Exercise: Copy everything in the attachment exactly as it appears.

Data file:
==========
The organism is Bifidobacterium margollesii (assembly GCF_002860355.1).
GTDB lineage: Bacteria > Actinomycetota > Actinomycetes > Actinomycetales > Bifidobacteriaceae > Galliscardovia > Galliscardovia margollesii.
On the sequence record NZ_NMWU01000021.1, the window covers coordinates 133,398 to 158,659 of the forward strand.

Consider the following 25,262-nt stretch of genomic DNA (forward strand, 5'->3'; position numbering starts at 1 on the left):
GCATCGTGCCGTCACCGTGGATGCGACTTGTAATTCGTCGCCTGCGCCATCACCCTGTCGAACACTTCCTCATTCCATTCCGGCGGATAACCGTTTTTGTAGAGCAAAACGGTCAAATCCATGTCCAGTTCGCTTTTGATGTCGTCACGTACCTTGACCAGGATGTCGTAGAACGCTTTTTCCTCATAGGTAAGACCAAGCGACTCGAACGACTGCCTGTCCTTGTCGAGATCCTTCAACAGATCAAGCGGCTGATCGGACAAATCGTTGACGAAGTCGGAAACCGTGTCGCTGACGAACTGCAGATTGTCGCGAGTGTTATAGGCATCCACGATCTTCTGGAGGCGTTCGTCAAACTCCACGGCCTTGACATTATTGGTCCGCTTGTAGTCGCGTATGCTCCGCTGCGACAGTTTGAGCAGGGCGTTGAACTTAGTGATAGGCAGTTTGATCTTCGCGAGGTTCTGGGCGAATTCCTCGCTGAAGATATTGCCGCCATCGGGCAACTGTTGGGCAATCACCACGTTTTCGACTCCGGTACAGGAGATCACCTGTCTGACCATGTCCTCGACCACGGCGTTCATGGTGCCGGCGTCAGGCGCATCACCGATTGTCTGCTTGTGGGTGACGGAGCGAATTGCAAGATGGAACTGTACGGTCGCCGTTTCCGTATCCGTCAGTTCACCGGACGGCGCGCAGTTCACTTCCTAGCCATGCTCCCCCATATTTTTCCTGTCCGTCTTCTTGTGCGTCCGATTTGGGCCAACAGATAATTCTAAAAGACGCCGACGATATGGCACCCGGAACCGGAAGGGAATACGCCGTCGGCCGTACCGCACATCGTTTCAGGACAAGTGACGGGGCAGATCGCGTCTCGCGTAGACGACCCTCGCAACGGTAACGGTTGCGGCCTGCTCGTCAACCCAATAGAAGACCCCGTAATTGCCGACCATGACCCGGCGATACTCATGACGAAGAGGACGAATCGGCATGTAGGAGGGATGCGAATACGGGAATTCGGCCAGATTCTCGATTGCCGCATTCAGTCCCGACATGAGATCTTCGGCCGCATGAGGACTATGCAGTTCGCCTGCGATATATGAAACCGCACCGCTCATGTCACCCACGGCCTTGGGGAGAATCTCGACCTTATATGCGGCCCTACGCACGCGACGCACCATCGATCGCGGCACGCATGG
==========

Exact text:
The organism is Bifidobacterium margollesii (assembly GCF_002860355.1).
GTDB lineage: Bacteria > Actinomycetota > Actinomycetes > Actinomycetales > Bifidobacteriaceae > Galliscardovia > Galliscardovia margollesii.
On the sequence record NZ_NMWU01000021.1, the window covers coordinates 133,398 to 158,659 of the forward strand.

Consider the following 25,262-nt stretch of genomic DNA (forward strand, 5'->3'; position numbering starts at 1 on the left):
GCATCGTGCCGTCACCGTGGATGCGACTTGTAATTCGTCGCCTGCGCCATCACCCTGTCGAACACTTCCTCATTCCATTCCGGCGGATAACCGTTTTTGTAGAGCAAAACGGTCAAATCCATGTCCAGTTCGCTTTTGATGTCGTCACGTACCTTGACCAGGATGTCGTAGAACGCTTTTTCCTCATAGGTAAGACCAAGCGACTCGAACGACTGCCTGTCCTTGTCGAGATCCTTCAACAGATCAAGCGGCTGATCGGACAAATCGTTGACGAAGTCGGAAACCGTGTCGCTGACGAACTGCAGATTGTCGCGAGTGTTATAGGCATCCACGATCTTCTGGAGGCGTTCGTCAAACTCCACGGCCTTGACATTATTGGTCCGCTTGTAGTCGCGTATGCTCCGCTGCGACAGTTTGAGCAGGGCGTTGAACTTAGTGATAGGCAGTTTGATCTTCGCGAGGTTCTGGGCGAATTCCTCGCTGAAGATATTGCCGCCATCGGGCAACTGTTGGGCAATCACCACGTTTTCGACTCCGGTACAGGAGATCACCTGTCTGACCATGTCCTCGACCACGGCGTTCATGGTGCCGGCGTCAGGCGCATCACCGATTGTCTGCTTGTGGGTGACGGAGCGAATTGCAAGATGGAACTGTACGGTCGCCGTTTCCGTATCCGTCAGTTCACCGGACGGCGCGCAGTTCACTTCCTAGCCATGCTCCCCCATATTTTTCCTGTCCGTCTTCTTGTGCGTCCGATTTGGGCCAACAGATAATTCTAAAAGACGCCGACGATATGGCACCCGGAACCGGAAGGGAATACGCCGTCGGCCGTACCGCACATCGTTTCAGGACAAGTGACGGGGCAGATCGCGTCTCGCGTAGACGACCCTCGCAACGGTAACGGTTGCGGCCTGCTCGTCAACCCAATAGAAGACCCCGTAATTGCCGACCATGACCCGGCGATACTCATGACGAAGAGGACGAATCGGCATGTAGGAGGGATGCGAATACGGGAATTCGGCCAGATTCTCGATTGCCGCATTCAGTCCCGACATGAGATCTTCGGCCGCATGAGGACTATGCAGTTCGCCTGCGATATATGAAACCGCACCGCTCATGTCACCCACGGCCTTGGGGAGAATCTCGACCTTATATGCGGCCCTACGCACGCGACGCACCATCGATCGCGGCACGCATGG